Brown Names Delalue VP for Institutional Equity & Diversity
Wednesday, November 29, 2017
“At Brown, we know that a campus-wide commitment to diversity and inclusion is fundamentally important to our mission of advancing knowledge. Shontay’s wide range of experiences, her deep knowledge of Brown’s history and current climate and her dedication to creating a fully inclusive community make her an ideal person to lead us in these efforts,” said Brown President Christina Paxson.
In her new role, Delalue will report to Brown President Christina Paxson and lead all aspects of the Office of Institutional Equity and Diversity (OIED).
“One of the major opportunities and challenges of this position will be in creating a more inclusive campus environment. As a campus leader, it is my responsibility to help the institution grapple with its past and weave diversity and inclusion practices into the fabric of the institution. If our campus gets complacent and says we have completed our work in diversity, we are likely going in the wrong direction. We should continuously strive to be innovative leaders in this space, which will require ongoing work,” said Delalue.
Her appointment takes effect on December 1, 2017.
Delalue has served in the vice presidency on an interim basis since June 2017 and is also the assistant provost for global engagement and the director of the Mellon Mays Undergraduate Fellowship Program. She first came to Brown in 2013 as the inaugural director of international student and visitor experience and assistant dean of the college.
Prior to joining Brown, Delalue worked in admissions, advising, international and multicultural affairs, among other roles. Early in her career, she managed the recruitment of students from historically underrepresented groups at the University of Maine. From there, she joined the University of Alaska Southeast, where she directed admissions efforts and assisted Alaskan Native youth in navigate career goals while incorporating their cultural heritage.
Later, she was a substance abuse and college counselor at the Met High School in Providence and then director of the Intercultural Center at Bryant University, where she also served as a Title IX adviser, collaborated with faculty and corporate partners, and was an adjunct instructor in the sociology and psychology departments.
At Brown, Delalue holds an adjunct assistant professorship in American studies in addition to her administrative roles.
Delalue holds a bachelor’s degree and a master of education from the University of Maine and attended the Harvard University Graduate School of Education’s Institute for Management and Leadership in Education.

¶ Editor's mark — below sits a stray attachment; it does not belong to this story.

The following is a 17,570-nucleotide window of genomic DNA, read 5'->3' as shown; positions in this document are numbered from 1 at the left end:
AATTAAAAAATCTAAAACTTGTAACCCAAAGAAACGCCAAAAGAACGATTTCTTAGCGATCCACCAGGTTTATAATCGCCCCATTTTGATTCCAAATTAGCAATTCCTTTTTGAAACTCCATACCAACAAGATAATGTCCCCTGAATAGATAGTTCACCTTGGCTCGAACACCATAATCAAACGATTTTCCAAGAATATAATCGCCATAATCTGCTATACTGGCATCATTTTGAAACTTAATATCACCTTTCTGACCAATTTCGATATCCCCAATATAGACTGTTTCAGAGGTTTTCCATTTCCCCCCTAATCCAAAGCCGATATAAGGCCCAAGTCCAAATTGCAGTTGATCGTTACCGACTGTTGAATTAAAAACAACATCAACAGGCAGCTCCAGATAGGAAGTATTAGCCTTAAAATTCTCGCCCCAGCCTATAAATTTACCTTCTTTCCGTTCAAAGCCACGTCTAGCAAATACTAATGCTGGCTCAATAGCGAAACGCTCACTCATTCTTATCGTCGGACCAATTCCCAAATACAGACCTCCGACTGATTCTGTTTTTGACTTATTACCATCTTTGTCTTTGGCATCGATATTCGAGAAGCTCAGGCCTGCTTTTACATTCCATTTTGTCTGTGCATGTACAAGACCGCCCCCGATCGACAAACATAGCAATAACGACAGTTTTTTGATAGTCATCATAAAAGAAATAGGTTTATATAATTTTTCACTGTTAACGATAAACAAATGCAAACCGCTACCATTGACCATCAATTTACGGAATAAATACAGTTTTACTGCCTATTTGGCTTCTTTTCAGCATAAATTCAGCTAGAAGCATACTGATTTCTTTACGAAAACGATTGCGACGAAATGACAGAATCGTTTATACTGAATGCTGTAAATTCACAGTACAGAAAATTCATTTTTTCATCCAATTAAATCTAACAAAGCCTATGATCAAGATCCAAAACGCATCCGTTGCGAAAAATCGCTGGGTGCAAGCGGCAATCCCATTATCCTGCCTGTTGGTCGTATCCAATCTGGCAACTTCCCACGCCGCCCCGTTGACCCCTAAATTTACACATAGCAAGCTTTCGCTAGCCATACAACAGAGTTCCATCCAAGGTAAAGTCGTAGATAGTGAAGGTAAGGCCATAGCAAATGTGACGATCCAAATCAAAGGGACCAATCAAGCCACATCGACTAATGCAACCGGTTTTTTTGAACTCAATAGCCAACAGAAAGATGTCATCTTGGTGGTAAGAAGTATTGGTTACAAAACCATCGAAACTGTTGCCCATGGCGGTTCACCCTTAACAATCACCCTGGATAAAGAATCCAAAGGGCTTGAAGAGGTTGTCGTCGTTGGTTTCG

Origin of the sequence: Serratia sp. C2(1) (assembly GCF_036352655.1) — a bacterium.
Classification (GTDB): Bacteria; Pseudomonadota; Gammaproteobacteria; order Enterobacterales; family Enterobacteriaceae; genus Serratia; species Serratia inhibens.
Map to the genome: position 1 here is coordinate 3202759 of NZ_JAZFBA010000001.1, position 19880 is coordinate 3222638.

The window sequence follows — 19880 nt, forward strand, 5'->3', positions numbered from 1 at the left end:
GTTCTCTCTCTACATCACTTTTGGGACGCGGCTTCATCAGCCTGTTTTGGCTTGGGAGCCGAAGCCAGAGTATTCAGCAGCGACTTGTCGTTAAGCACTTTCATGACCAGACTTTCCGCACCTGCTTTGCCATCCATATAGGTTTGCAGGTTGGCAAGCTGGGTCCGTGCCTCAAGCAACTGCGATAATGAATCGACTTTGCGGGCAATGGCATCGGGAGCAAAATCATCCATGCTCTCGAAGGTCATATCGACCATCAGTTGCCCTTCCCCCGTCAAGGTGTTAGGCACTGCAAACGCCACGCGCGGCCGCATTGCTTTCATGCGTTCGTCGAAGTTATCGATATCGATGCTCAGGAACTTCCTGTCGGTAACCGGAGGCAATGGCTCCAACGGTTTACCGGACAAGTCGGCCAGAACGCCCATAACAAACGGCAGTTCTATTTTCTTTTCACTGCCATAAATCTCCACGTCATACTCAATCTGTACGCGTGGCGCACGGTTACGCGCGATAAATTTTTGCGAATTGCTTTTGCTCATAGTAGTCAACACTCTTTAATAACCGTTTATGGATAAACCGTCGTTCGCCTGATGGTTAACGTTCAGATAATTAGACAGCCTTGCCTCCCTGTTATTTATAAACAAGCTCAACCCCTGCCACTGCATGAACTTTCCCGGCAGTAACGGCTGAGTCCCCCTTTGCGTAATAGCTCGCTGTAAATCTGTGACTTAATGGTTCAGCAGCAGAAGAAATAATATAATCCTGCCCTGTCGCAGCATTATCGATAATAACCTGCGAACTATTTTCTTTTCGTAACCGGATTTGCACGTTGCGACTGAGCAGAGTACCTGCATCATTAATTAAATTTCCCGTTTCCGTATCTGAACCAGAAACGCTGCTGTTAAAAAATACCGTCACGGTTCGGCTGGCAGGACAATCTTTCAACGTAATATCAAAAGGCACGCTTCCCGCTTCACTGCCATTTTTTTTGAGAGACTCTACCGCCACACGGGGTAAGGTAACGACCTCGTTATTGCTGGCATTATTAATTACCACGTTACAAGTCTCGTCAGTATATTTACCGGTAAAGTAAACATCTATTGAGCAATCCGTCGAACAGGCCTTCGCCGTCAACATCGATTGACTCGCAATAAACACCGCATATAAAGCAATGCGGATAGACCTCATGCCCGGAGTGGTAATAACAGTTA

She earned a Ph.D. in education through a joint program of the University of Rhode Island and Rhode Island College, where her doctoral work used critical race theory to explore the dichotomy that arises for African and Caribbean students who are racialized in a U.S. context.
Related Slideshow: GoLocal: Benchmark Poll, October 2017
Next year, in November of 2018, there will be a statewide general election for Governor and many other state offices. How likely is it that you will vote in this election?
Will you definitely be voting, will you probably be voting, are you 50-50...
Definitely be voting: 78%
Probably be voting: 13%
What would you say is the number one problem facing Rhode Island that you would like the Governor to address?
Jobs and economy: 21%
State budget: 9%
Corruption/Public integrity: .8%
Don’t know: .9%
Recently, a proposal has been made to permit the issuance of $81 million in bonds by the State to build a new stadium for the Pawtucket Red Sox. If there was an election today on this issue, would you vote to approve or reject issuing $81 million in financing supported moral obligation bonds to build the stadium?
Net: Approve: 28%
Definitely approve: 15%
Probably approve: 14%
Net: Reject: 67%
Probably reject: 19%
Definitely reject: 48%
Don't know: 4%
The next question is about the total income of YOUR HOUSEHOLD for the PAST 12 MONTHS. Please include your income PLUS the income of all members living in your household (including cohabiting partners and armed forces members living at home).
$50,000 or less: 27%
More $50,000 but less than $75,000: 13%
More $75,000 but less than $100,000: 13%
More $100,000 but less than $150,000: 17%
$150,000 or more: 13%
Don't know/refused: 17%
What particular ethnic group or nationality - such as English, French, Italian, Irish, Latino, Jewish, African American, and so forth - do you consider yourself a part of or feel closest to?
Black or African American: 6%
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